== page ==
By Benish Saleem
“You should think twice before travelling alone at night”. “You should have taken the busier road instead”. Why did you leave the home without a male family member? “Well, Pakistan is not a safe country to travel alone for women.”
These are the remarks made by a lead investigator of the police when a woman was gang raped in front of her children on a motorway, as her car ran out of fuel and she was waiting for help.
The disappointing remarks have led to a countrywide outrage, further fuelled by demonstrations by human rights activists, who demand serious punishment for culprits. The posters, placards and banners all have empowering messages written on them. One of the placards has particularly caught my attention, written on it was, “Shatter the silence, End the violence “.
The recommendations suggested by the chief of Police do not endorse so. Infact, it will silence the victims further and will give rise to the culture of fear, shame and embarrassment. The saddest part is not the “remarks” that were made, but the immediacy by which the blame was inferred implicitly on a woman, suggesting that she brought it to herself. A stereotypical response from the high profile security official was not expected at this stage but is not shocking either. This is the culture of victim blaming in action that unravels more depressing and overpowering facts of women contempt and blame in cases of rape and sexual violence.
Blame is often perpetrated upon women after crimes of sexual and physical abuse occur as according to the fortune tellers aka police of Pakistan, all sexual crimes, minor or major can be prevented completely if women follow a simple code of conduct, which primarily includes not leaving the house at all. An unintelligent, but well intended and probably life saving advice that is often given freely to the victims after a crime is committed is both contemptuous and subtle in nature that often times, a victim finds herself blaming and contemplating what would have prevented the misfortune to happen to her.
It is vital to understand that a rape simply can not be caused by someone’s poor choices or taking risks of driving alone at night. These are all rational things and do not need to be justified. Secondly, when you give remarks like that, you are trivializing the crime of an offender. You are actually liberating him to continue, and low key initiating a dangerous trend of self blame and victim blaming in society. Rape is not consensual; neither any amount of precautions can prevent it from happening. It is entirely on the perpetrators, how, when and where they will find their targets. So, blaming a woman for being at the wrong place is adding an insult to an injury and displaces the violence and over look the cruel crime committed.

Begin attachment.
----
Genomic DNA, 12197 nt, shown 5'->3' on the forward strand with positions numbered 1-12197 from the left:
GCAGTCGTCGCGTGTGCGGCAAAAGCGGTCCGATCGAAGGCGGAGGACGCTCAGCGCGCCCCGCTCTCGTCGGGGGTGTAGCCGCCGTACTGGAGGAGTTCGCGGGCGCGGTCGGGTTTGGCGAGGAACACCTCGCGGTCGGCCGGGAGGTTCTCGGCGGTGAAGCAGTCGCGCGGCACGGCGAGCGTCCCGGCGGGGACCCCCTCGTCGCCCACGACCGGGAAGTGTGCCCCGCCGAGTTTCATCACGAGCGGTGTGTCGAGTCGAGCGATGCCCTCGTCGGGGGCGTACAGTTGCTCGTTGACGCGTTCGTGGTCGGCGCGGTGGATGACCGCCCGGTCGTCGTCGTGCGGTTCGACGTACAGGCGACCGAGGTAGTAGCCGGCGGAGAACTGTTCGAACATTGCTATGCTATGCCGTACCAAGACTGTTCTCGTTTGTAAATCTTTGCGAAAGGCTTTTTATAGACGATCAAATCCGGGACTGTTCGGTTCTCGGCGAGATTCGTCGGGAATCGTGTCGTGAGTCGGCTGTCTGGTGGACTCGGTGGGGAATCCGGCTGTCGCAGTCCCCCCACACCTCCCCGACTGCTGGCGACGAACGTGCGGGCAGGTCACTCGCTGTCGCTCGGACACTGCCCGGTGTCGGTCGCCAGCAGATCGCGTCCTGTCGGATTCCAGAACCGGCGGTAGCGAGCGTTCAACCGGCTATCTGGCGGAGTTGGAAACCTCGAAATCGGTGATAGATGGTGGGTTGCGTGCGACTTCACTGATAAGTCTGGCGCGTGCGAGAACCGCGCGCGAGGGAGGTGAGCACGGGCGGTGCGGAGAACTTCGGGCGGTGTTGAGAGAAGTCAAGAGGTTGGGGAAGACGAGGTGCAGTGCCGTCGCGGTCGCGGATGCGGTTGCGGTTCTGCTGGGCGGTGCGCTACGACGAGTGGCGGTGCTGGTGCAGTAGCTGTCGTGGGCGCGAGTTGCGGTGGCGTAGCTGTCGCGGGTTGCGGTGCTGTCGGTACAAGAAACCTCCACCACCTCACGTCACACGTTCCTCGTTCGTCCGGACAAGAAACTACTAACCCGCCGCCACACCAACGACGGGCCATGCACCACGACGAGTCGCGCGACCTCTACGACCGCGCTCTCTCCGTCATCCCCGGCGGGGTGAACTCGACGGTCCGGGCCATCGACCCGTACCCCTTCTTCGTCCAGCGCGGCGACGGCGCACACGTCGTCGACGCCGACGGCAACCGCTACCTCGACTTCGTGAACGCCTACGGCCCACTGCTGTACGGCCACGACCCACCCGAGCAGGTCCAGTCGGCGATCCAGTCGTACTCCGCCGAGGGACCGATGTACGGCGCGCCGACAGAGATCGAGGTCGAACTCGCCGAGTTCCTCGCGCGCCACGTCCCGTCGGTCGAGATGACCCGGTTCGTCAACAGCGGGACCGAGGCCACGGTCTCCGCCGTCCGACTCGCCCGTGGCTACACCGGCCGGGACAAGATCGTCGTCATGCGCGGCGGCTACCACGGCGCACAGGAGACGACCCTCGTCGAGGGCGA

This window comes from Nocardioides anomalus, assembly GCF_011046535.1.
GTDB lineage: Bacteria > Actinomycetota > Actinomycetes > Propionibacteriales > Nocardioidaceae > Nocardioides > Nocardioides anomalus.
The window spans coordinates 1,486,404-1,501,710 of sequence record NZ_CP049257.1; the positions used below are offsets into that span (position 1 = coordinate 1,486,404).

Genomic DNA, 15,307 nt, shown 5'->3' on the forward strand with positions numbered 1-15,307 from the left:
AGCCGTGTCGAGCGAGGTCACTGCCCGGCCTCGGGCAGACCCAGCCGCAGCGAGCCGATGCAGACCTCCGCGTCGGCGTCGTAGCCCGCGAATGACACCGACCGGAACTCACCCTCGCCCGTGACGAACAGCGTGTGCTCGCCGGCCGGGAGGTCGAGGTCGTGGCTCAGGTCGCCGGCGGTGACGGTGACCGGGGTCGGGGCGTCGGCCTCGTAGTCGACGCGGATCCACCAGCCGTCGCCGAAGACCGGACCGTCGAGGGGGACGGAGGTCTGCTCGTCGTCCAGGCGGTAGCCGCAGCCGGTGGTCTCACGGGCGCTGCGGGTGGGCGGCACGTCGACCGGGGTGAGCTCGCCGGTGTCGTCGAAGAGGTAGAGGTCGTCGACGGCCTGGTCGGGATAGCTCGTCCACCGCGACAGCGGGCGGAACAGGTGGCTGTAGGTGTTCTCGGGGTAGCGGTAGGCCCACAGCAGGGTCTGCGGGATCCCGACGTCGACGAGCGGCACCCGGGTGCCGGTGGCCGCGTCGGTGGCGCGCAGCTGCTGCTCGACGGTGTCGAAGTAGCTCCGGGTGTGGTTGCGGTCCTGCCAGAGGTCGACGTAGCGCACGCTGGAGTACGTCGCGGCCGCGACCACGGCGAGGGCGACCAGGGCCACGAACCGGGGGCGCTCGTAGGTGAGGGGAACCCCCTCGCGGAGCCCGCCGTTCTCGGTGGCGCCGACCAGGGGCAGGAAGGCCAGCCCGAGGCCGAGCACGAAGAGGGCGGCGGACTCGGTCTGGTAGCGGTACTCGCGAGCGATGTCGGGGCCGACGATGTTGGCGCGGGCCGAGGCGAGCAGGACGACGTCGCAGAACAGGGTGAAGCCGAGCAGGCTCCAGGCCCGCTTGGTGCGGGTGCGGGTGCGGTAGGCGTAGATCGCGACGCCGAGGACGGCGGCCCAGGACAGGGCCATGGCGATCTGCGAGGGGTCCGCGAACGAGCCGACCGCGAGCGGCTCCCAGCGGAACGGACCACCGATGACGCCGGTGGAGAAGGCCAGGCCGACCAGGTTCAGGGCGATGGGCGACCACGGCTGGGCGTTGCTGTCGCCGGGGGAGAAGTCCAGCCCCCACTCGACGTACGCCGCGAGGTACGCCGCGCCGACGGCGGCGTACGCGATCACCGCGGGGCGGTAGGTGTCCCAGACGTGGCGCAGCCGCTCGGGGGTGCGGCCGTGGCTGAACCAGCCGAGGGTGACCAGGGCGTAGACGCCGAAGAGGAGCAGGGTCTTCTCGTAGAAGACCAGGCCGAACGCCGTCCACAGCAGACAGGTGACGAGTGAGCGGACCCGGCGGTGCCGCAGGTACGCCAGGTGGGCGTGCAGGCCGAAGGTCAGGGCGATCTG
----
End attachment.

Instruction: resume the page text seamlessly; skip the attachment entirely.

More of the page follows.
The societal narratives that women need to conform to, in order to avoid any physical harm do not need to be reinforced in our society. Suggestions what could have been done or changed within the women or their actions to save them from traumas are psychologically hardwired so it is not easy to root out. Even in day to day’s life, a man’s anger, harassment, coercion, shouting and beating directed at woman can be tackled by bringing slight changes in woman’s behaviour. “Splendid”. Right?
Abolish the phenomenon of victim blaming. This unfortunate trend reflects the sick mentality a harmful and damaging factor for the civilised society.
A highly misogynistic society, with tons of male violence against women in so many forms do not need further oppression and abuse of women, levied by such statements. No one has control over whether they become victims of crime or not, so assigning the responsibility of a crime to the perpetrators and focussing less on women’s behaviour and actions is very important. The situational blame, by being logical about how the women should not end up in certain situations will have a silencing effect on other rape victims.
Already, the under reporting of sexual crimes is prevalent and by minimising the actions of assailants and placing the blame on women, we will encourage impunity. No one has a right to threaten, harm, destroy, abuse and control anyone no matter what situation, or a place the victim is in. The language use by the Police (in such cases specifically) shall not construct the narrative of victim blaming. Instead, it should be free from any derogatory, demeaning and advisory remarks and in all cases hold the perpetrators accountable for the crimes committed.
(The writer is a journalism student at University of London Birkbeck and is an active member of university’s student union). Email: firstname.lastname@example.org)